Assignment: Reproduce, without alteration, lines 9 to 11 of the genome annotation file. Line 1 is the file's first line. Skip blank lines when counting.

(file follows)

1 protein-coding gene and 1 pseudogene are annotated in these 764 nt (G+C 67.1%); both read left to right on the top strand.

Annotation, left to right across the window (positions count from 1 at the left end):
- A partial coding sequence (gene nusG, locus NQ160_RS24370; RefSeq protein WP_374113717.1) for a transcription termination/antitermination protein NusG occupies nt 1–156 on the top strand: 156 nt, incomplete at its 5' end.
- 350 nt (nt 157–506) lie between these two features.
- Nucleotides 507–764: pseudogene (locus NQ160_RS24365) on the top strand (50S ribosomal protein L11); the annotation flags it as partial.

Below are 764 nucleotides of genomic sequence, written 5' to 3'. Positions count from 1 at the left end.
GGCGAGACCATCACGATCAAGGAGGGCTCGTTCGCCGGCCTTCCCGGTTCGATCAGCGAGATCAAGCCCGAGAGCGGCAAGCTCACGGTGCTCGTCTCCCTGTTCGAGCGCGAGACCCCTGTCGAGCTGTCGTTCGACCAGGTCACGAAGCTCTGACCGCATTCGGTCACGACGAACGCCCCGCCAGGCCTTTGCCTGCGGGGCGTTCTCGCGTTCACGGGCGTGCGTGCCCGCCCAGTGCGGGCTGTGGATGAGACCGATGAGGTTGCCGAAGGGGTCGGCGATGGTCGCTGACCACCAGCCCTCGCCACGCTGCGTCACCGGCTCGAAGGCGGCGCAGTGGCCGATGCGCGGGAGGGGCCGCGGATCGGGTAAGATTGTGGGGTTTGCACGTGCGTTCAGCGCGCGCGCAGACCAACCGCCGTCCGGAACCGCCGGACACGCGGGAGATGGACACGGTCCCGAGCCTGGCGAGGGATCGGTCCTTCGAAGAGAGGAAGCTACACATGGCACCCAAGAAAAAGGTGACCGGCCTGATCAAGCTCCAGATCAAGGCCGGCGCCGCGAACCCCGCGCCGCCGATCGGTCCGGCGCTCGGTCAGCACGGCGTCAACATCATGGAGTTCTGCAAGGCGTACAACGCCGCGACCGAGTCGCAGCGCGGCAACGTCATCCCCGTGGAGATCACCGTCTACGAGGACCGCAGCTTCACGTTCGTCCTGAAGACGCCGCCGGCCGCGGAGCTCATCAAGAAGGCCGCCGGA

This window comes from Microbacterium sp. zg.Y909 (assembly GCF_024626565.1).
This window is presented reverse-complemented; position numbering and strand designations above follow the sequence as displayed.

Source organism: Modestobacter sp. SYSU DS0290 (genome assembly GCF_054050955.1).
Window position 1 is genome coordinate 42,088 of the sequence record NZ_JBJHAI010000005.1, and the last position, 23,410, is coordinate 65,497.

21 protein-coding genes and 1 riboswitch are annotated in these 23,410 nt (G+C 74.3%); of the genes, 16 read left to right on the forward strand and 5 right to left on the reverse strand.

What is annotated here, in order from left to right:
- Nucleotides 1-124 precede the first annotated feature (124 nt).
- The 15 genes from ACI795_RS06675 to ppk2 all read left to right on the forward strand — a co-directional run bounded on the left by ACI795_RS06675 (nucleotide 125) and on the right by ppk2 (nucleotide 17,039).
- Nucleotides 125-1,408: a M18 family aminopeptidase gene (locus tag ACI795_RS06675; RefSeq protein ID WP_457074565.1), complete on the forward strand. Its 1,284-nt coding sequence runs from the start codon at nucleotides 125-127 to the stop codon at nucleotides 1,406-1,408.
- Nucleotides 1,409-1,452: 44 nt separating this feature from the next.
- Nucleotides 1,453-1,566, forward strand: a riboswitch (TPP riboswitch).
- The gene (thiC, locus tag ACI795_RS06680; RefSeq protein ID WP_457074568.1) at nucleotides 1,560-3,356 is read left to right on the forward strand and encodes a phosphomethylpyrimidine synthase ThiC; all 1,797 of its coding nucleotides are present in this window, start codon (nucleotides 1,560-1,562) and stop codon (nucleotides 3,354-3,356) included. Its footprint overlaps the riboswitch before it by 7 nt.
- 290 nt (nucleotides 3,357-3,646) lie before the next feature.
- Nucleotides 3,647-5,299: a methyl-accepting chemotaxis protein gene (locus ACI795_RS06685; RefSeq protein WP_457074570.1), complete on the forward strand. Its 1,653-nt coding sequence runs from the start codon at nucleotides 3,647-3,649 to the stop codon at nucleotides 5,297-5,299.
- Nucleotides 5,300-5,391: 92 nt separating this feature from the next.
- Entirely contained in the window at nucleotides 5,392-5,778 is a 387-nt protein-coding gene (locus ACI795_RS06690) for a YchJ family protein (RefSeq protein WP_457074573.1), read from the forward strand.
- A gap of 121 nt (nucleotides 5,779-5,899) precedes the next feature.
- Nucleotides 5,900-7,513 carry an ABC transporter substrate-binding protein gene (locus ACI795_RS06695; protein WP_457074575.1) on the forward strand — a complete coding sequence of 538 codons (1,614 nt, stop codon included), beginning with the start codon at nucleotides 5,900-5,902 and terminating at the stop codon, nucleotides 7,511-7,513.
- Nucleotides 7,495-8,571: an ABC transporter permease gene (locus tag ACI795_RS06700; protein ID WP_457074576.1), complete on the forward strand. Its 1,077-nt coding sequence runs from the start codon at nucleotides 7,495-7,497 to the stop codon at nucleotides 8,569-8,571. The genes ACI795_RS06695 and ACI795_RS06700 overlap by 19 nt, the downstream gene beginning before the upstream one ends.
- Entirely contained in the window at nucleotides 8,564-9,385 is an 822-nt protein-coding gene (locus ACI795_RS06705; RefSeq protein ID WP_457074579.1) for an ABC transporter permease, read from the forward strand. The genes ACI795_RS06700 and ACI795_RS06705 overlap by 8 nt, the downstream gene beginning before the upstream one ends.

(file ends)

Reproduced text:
This window is presented reverse-complemented; position numbering and strand designations above follow the sequence as displayed.

Source organism: Modestobacter sp. SYSU DS0290 (genome assembly GCF_054050955.1).
Window position 1 is genome coordinate 42,088 of the sequence record NZ_JBJHAI010000005.1, and the last position, 23,410, is coordinate 65,497.